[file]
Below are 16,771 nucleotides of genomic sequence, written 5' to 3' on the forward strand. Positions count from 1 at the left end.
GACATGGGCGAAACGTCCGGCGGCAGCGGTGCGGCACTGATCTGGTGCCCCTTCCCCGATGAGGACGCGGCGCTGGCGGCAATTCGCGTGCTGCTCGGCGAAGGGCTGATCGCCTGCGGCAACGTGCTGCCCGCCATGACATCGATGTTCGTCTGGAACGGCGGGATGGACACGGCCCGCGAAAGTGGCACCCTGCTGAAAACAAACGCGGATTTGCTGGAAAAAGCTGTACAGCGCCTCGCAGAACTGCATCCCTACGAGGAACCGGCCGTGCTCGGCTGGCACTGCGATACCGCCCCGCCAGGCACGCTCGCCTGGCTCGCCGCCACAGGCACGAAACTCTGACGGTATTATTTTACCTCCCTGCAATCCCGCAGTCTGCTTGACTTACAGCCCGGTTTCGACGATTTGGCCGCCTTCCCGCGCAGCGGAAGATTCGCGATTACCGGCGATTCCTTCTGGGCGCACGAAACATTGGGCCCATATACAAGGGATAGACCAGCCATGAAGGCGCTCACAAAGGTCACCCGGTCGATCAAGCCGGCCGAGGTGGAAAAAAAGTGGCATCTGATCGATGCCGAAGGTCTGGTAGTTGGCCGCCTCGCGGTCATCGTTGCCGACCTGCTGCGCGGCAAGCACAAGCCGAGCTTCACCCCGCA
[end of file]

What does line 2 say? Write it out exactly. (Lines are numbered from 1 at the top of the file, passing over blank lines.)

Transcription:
GACATGGGCGAAACGTCCGGCGGCAGCGGTGCGGCACTGATCTGGTGCCCCTTCCCCGATGAGGACGCGGCGCTGGCGGCAATTCGCGTGCTGCTCGGCGAAGGGCTGATCGCCTGCGGCAACGTGCTGCCCGCCATGACATCGATGTTCGTCTGGAACGGCGGGATGGACACGGCCCGCGAAAGTGGCACCCTGCTGAAAACAAACGCGGATTTGCTGGAAAAAGCTGTACAGCGCCTCGCAGAACTGCATCCCTACGAGGAACCGGCCGTGCTCGGCTGGCACTGCGATACCGCCCCGCCAGGCACGCTCGCCTGGCTCGCCGCCACAGGCACGAAACTCTGACGGTATTATTTTACCTCCCTGCAATCCCGCAGTCTGCTTGACTTACAGCCCGGTTTCGACGATTTGGCCGCCTTCCCGCGCAGCGGAAGATTCGCGATTACCGGCGATTCCTTCTGGGCGCACGAAACATTGGGCCCATATACAAGGGATAGACCAGCCATGAAGGCGCTCACAAAGGTCACCCGGTCGATCAAGCCGGCCGAGGTGGAAAAAAAGTGGCATCTGATCGATGCCGAAGGTCTGGTAGTTGGCCGCCTCGCGGTCATCGTTGCCGACCTGCTGCGCGGCAAGCACAAGCCGAGCTTCACCCCGCA